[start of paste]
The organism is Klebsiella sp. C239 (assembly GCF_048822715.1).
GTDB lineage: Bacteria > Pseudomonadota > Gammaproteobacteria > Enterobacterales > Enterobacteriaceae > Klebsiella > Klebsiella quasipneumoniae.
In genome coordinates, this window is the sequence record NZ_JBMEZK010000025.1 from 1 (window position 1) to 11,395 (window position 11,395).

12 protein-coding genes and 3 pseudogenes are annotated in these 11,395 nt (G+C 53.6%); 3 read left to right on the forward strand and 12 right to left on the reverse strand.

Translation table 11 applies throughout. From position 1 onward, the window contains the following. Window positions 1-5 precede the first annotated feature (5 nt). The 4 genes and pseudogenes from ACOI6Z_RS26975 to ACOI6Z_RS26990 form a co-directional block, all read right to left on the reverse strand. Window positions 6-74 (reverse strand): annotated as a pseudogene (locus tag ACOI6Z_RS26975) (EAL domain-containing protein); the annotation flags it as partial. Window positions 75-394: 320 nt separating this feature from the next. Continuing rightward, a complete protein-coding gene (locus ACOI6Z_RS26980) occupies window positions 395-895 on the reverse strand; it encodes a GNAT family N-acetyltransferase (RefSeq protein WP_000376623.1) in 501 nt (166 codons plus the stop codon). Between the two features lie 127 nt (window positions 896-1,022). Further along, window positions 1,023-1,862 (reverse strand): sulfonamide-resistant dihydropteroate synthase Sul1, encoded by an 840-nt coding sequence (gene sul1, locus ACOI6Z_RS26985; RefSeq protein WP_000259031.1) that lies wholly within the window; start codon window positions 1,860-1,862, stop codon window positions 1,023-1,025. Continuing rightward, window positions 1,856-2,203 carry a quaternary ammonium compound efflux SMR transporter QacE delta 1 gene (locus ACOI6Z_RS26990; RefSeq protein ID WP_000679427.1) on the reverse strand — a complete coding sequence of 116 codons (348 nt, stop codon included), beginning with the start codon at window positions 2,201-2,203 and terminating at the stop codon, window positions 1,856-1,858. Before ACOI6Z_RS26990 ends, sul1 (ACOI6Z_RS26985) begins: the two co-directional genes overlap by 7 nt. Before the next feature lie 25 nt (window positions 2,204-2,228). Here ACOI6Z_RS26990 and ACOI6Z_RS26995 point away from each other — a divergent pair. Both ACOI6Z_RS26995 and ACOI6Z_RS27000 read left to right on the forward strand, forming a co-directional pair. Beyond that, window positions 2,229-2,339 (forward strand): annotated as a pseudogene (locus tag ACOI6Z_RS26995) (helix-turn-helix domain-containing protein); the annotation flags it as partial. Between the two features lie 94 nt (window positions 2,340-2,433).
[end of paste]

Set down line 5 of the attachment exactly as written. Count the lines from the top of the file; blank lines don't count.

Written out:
Translation table 11 applies throughout. From position 1 onward, the window contains the following. Window positions 1-5 precede the first annotated feature (5 nt). The 4 genes and pseudogenes from ACOI6Z_RS26975 to ACOI6Z_RS26990 form a co-directional block, all read right to left on the reverse strand. Window positions 6-74 (reverse strand): annotated as a pseudogene (locus tag ACOI6Z_RS26975) (EAL domain-containing protein); the annotation flags it as partial. Window positions 75-394: 320 nt separating this feature from the next. Continuing rightward, a complete protein-coding gene (locus ACOI6Z_RS26980) occupies window positions 395-895 on the reverse strand; it encodes a GNAT family N-acetyltransferase (RefSeq protein WP_000376623.1) in 501 nt (166 codons plus the stop codon). Between the two features lie 127 nt (window positions 896-1,022). Further along, window positions 1,023-1,862 (reverse strand): sulfonamide-resistant dihydropteroate synthase Sul1, encoded by an 840-nt coding sequence (gene sul1, locus ACOI6Z_RS26985; RefSeq protein WP_000259031.1) that lies wholly within the window; start codon window positions 1,860-1,862, stop codon window positions 1,023-1,025. Continuing rightward, window positions 1,856-2,203 carry a quaternary ammonium compound efflux SMR transporter QacE delta 1 gene (locus ACOI6Z_RS26990; RefSeq protein ID WP_000679427.1) on the reverse strand — a complete coding sequence of 116 codons (348 nt, stop codon included), beginning with the start codon at window positions 2,201-2,203 and terminating at the stop codon, window positions 1,856-1,858. Before ACOI6Z_RS26990 ends, sul1 (ACOI6Z_RS26985) begins: the two co-directional genes overlap by 7 nt. Before the next feature lie 25 nt (window positions 2,204-2,228). Here ACOI6Z_RS26990 and ACOI6Z_RS26995 point away from each other — a divergent pair. Both ACOI6Z_RS26995 and ACOI6Z_RS27000 read left to right on the forward strand, forming a co-directional pair. Beyond that, window positions 2,229-2,339 (forward strand): annotated as a pseudogene (locus tag ACOI6Z_RS26995) (helix-turn-helix domain-containing protein); the annotation flags it as partial. Between the two features lie 94 nt (window positions 2,340-2,433).